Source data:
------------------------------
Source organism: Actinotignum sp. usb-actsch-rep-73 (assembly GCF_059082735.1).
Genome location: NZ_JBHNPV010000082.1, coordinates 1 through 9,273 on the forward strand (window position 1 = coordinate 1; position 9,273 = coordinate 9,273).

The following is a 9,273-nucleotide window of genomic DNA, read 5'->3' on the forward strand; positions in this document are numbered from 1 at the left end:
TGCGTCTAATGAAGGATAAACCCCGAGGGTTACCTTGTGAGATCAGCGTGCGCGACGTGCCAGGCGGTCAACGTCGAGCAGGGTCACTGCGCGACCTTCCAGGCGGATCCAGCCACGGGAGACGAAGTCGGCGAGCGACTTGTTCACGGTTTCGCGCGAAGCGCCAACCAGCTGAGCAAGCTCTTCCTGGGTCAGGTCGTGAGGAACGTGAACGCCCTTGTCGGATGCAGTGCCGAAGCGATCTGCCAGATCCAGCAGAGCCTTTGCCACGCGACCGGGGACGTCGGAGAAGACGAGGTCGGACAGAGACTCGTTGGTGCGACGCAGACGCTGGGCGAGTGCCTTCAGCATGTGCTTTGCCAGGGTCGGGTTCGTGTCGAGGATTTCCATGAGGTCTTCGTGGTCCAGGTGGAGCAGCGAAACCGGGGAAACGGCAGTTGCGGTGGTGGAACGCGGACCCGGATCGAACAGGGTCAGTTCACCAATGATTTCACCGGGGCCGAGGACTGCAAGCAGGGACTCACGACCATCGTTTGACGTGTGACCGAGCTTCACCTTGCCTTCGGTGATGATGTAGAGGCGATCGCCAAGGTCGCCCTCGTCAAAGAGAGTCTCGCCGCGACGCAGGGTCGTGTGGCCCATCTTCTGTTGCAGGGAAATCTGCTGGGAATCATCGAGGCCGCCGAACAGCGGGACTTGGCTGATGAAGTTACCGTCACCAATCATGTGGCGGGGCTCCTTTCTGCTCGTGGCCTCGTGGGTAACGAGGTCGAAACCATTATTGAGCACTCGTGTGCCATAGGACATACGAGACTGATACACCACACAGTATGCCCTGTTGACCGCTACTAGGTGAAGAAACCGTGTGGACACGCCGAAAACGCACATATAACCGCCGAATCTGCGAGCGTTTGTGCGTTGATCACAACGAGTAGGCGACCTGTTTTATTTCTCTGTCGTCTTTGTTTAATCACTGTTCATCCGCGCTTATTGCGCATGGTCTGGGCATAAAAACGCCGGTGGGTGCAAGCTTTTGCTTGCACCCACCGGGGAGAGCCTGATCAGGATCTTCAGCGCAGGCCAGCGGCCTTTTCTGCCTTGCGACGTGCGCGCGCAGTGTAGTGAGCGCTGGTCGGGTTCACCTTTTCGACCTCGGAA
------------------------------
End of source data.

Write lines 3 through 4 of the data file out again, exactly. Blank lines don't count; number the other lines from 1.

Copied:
The following is a 9,273-nucleotide window of genomic DNA, read 5'->3' on the forward strand; positions in this document are numbered from 1 at the left end:
TGCGTCTAATGAAGGATAAACCCCGAGGGTTACCTTGTGAGATCAGCGTGCGCGACGTGCCAGGCGGTCAACGTCGAGCAGGGTCACTGCGCGACCTTCCAGGCGGATCCAGCCACGGGAGACGAAGTCGGCGAGCGACTTGTTCACGGTTTCGCGCGAAGCGCCAACCAGCTGAGCAAGCTCTTCCTGGGTCAGGTCGTGAGGAACGTGAACGCCCTTGTCGGATGCAGTGCCGAAGCGATCTGCCAGATCCAGCAGAGCCTTTGCCACGCGACCGGGGACGTCGGAGAAGACGAGGTCGGACAGAGACTCGTTGGTGCGACGCAGACGCTGGGCGAGTGCCTTCAGCATGTGCTTTGCCAGGGTCGGGTTCGTGTCGAGGATTTCCATGAGGTCTTCGTGGTCCAGGTGGAGCAGCGAAACCGGGGAAACGGCAGTTGCGGTGGTGGAACGCGGACCCGGATCGAACAGGGTCAGTTCACCAATGATTTCACCGGGGCCGAGGACTGCAAGCAGGGACTCACGACCATCGTTTGACGTGTGACCGAGCTTCACCTTGCCTTCGGTGATGATGTAGAGGCGATCGCCAAGGTCGCCCTCGTCAAAGAGAGTCTCGCCGCGACGCAGGGTCGTGTGGCCCATCTTCTGTTGCAGGGAAATCTGCTGGGAATCATCGAGGCCGCCGAACAGCGGGACTTGGCTGATGAAGTTACCGTCACCAATCATGTGGCGGGGCTCCTTTCTGCTCGTGGCCTCGTGGGTAACGAGGTCGAAACCATTATTGAGCACTCGTGTGCCATAGGACATACGAGACTGATACACCACACAGTATGCCCTGTTGACCGCTACTAGGTGAAGAAACCGTGTGGACACGCCGAAAACGCACATATAACCGCCGAATCTGCGAGCGTTTGTGCGTTGATCACAACGAGTAGGCGACCTGTTTTATTTCTCTGTCGTCTTTGTTTAATCACTGTTCATCCGCGCTTATTGCGCATGGTCTGGGCATAAAAACGCCGGTGGGTGCAAGCTTTTGCTTGCACCCACCGGGGAGAGCCTGATCAGGATCTTCAGCGCAGGCCAGCGGCCTTTTCTGCCTTGCGACGTGCGCGCGCAGTGTAGTGAGCGCTGGTCGGGTTCACCTTTTCGACCTCGGAA